優先権をどうすべき

Schizophrenic Cat

Senior Member
Turkish
Hi,

「優先権をどうすべきか決定できないのが、最大の問題である。」is a sentence I saw here.

The translation on the same website says ''Not being able to decide what the priority should be is the biggest problem.''

I tried to figure out the 優先権をどうすべき part irrespective of the translation, but the only thing it means to me is ''what to do with the priority'', which sounds weird.

How must I interpret 優先権をどうすべき so that it means ''what the priority should be''? In other words, what is the underlying reason why 優先権をどうすべき should mean ''what the priority should be'' while the lexical forms themselves lead me to think it should mean ''what to do with the priority''?

Thanks in advance.
 
  • SoLaTiDoberman

    Senior Member
    Japanese
    I think the Japanese sentence just has a typo.
    It should be:
    優先順をどうすべきか決定できないのが、最大の問題である。」
    優先事項をどれにするか決定できないのが、最大の問題である。」
    Then, the English version is more or less accurate, right?

    優先権をどうすべきか決定できないのが、最大の問題である。」
    This sentence should have a complicated background or situation:
    The biggest problem is that we cannot decide whether we should follow their pre-existing right of priority, or we should ignore that right.
    or something like that.

    I don't think the example sentence is good.
     

    gengo

    Senior Member
    American English
    「優先権をどうすべきか決定できないのが、最大の問題である。」

    I have to disagree with Sola here, as this sentence seems perfectly fine to me. In my field (Japanese patent translation), 優先権 is an extremely common word, and means [right of] priority (based on who filed for a patent first).

    How must I interpret 優先権をどうすべき so that it means ''what the priority should be''? In other words, what is the underlying reason why 優先権をどうすべき should mean ''what the priority should be'' while the lexical forms themselves lead me to think it should mean ''what to do with the priority''?

    I like the translation given at that website, although there is no context given, so it's impossible to be sure about what the topic is. Patent examiners assign priority to applications based on the filing date and whether the invention is novel and has inventive step. All I can say for sure is that the given English translation could be very good.
     

    Schizophrenic Cat

    Senior Member
    Turkish
    I have to disagree with Sola here, as this sentence seems perfectly fine to me. In my field (Japanese patent translation), 優先権 is an extremely common word, and means [right of] priority (based on who filed for a patent first).



    I like the translation given at that website, although there is no context given, so it's impossible to be sure about what the topic is. Patent examiners assign priority to applications based on the filing date and whether the invention is novel and has inventive step. All I can say for sure is that the given English translation could be very good.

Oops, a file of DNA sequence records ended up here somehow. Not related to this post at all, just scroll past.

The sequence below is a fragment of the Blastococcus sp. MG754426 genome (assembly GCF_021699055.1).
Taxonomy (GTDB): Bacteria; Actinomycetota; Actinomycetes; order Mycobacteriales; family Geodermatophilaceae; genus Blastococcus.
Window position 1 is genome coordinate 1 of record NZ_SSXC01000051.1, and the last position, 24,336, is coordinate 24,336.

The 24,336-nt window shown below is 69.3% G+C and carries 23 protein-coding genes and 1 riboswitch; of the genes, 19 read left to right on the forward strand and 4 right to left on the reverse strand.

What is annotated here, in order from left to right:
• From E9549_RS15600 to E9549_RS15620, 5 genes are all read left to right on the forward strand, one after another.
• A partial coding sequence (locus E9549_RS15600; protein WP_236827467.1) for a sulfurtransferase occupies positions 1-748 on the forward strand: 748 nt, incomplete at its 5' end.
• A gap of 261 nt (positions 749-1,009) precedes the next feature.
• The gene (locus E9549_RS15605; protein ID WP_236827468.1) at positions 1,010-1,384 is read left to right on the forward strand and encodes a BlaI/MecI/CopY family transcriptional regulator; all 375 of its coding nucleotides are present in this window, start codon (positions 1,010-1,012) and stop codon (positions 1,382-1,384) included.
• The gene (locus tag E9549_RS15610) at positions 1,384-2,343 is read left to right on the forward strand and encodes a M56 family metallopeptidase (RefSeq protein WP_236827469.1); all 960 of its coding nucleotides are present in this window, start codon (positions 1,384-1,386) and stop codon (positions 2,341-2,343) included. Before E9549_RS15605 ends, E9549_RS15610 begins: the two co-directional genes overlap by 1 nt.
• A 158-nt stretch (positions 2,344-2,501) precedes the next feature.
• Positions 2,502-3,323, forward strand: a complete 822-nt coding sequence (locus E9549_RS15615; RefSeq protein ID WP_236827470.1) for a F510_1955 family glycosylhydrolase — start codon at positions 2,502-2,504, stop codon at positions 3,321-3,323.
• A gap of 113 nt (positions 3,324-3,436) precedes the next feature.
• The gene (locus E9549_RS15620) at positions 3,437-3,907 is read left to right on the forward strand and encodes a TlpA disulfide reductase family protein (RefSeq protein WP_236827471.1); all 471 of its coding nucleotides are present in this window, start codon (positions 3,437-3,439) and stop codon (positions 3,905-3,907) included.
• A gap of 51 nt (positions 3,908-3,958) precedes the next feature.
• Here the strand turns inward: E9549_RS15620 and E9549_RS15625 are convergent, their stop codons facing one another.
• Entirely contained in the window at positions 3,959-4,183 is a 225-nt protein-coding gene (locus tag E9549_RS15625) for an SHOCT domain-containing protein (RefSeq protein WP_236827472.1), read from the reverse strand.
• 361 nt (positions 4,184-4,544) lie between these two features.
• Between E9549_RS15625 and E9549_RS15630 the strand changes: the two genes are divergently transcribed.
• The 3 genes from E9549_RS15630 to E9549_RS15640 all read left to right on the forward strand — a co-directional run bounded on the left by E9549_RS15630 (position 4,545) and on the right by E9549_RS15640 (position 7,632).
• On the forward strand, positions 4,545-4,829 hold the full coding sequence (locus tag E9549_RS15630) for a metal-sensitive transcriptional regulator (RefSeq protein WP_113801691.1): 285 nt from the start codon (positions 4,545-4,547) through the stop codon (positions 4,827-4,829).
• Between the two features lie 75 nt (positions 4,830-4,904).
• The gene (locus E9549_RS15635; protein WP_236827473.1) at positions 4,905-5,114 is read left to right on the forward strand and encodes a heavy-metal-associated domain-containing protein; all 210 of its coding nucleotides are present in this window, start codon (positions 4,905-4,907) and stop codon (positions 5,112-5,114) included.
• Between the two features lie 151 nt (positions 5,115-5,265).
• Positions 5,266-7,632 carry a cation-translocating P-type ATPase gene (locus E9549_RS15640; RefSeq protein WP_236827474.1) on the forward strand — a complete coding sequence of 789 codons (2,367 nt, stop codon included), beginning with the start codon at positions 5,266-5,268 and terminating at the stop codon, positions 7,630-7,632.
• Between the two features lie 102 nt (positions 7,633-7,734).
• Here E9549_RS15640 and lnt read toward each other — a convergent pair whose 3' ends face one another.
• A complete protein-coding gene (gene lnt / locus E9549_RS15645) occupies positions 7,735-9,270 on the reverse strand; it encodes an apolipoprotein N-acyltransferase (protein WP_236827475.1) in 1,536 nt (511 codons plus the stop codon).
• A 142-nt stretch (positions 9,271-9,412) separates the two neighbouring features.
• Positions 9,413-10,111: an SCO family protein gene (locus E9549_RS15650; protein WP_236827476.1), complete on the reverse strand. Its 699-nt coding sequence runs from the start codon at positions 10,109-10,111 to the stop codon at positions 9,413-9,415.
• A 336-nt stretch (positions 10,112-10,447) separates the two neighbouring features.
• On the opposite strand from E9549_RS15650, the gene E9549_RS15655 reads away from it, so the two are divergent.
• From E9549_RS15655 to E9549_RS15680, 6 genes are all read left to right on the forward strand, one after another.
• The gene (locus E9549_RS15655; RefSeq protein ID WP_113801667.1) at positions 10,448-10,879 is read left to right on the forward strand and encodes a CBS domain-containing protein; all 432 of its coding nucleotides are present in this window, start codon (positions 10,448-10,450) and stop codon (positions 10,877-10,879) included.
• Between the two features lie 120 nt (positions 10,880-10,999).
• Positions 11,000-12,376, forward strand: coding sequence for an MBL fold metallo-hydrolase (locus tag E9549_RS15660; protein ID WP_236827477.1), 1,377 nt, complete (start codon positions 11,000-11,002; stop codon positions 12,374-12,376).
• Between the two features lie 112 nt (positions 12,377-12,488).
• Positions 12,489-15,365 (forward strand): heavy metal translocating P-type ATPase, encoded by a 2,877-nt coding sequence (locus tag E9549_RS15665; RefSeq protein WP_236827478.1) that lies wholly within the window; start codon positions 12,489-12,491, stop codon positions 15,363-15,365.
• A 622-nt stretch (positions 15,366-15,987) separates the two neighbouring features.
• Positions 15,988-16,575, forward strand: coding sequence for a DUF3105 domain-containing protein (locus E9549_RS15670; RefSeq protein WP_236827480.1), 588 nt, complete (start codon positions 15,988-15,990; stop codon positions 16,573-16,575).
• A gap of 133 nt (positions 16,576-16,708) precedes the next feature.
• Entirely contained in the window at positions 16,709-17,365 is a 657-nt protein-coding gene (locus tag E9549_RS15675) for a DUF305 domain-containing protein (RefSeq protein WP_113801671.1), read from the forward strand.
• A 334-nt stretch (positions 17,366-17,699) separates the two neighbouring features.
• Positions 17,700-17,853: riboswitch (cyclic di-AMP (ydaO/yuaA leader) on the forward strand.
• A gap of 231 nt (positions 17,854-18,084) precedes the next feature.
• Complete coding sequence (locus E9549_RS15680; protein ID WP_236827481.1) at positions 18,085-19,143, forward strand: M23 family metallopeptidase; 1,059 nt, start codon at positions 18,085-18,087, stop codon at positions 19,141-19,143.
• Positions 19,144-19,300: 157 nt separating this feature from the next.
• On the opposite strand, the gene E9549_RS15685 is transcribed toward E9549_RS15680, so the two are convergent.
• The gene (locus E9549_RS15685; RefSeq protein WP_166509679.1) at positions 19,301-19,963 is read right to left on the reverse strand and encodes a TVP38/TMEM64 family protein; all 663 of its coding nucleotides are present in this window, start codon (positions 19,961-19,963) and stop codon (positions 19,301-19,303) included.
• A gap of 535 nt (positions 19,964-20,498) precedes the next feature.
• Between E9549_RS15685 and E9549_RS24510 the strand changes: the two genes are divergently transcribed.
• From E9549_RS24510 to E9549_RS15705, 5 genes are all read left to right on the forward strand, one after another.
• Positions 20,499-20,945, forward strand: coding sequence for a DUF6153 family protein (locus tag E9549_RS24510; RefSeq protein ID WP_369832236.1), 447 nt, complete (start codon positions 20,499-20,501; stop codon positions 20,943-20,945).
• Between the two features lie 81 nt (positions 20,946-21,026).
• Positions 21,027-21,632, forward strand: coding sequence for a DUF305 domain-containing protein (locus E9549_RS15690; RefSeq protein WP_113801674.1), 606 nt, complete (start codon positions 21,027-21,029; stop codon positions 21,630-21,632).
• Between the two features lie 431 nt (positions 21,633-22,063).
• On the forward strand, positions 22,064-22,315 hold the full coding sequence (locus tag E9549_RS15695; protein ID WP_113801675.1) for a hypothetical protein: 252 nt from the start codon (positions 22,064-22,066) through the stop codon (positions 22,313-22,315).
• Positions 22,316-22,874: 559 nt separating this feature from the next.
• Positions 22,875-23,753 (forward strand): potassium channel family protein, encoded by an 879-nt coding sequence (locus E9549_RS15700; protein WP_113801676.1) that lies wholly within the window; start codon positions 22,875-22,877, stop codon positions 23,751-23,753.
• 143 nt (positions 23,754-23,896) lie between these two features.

Thanks for the answer.

    Completely off the topic, but I'm a translator in Turkish - English language pairs, and strongly believe that patent translation might be the hardest field of translation. There are few translators out there who can do it, and some are even oblivious to the existence of such a practice. Although I'm a new graduate, I'm pretty familiar with patent texts written in English or Turkish. Also, I strongly believe that being in the patent translation field gives you an edge over your fellow translators and shows that you're like really good. It's like the absolute highest form of translation one can master, although I have to give credit to people who translate legal texts as it rivals patent translation in terms of difficulty and often overlaps with patent translation. Unique register, unique terminology, legally binding decisions, reasonable competition ... it's all in there!

    In short, I aspire to get into the Japanese patent translation field when or if... actually WHEN my Japanese skills reach to an extent where they allow me to materialize my plan. I little imagined someone on this forum might be working in this field. Would you mind if I texted you about the Japanese patent translation?
     

    gengo

    Senior Member
    American English
    I have to give credit to people who translate legal texts as it rivals patent translation in terms of difficulty and often overlaps with patent translation. Unique register, unique terminology, legally binding decisions, reasonable competition ... it's all in there!

    I appreciate your words, but I also have very high respect for people who can translate literature and poetry well. Such translation requires almost the same amount of writing skill as just writing literature from scratch.

    In short, I aspire to get into the Japanese patent translation field when or if... actually WHEN my Japanese skills reach to an extent where they allow me to materialize my plan. I little imagined someone on this forum might be working in this field. Would you mind if I texted you about the Japanese patent translation?

    I'd prefer to limit myself to this forum, but if you have any patent-specific questions about J-E translation, feel free to ask them here, and I'll be happy to do my best to give you a good answer.
     
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